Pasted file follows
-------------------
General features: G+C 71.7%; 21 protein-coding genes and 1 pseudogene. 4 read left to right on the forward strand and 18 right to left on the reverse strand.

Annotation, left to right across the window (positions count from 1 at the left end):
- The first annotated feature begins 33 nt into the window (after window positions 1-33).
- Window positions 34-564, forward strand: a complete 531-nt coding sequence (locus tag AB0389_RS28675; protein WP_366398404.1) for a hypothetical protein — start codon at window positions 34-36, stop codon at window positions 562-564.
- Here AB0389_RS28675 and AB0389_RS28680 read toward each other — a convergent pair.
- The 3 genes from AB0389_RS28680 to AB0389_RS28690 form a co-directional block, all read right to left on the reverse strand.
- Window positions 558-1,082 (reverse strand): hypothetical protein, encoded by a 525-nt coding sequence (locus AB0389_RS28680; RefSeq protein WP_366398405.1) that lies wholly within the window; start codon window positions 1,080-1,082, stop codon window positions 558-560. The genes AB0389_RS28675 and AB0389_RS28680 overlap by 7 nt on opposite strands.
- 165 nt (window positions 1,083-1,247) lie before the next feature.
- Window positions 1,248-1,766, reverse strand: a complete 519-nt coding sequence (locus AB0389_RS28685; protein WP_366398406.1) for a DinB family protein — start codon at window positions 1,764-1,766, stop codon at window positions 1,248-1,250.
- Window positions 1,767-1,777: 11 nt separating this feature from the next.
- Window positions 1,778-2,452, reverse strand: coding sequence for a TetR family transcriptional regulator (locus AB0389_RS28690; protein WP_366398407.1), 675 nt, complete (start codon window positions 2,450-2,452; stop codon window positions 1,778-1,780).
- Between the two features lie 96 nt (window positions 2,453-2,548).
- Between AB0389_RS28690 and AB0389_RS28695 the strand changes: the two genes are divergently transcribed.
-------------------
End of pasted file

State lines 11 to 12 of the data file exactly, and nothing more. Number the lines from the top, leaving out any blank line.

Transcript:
- Window positions 1,778-2,452, reverse strand: coding sequence for a TetR family transcriptional regulator (locus AB0389_RS28690; protein WP_366398407.1), 675 nt, complete (start codon window positions 2,450-2,452; stop codon window positions 1,778-1,780).
- Between the two features lie 96 nt (window positions 2,453-2,548).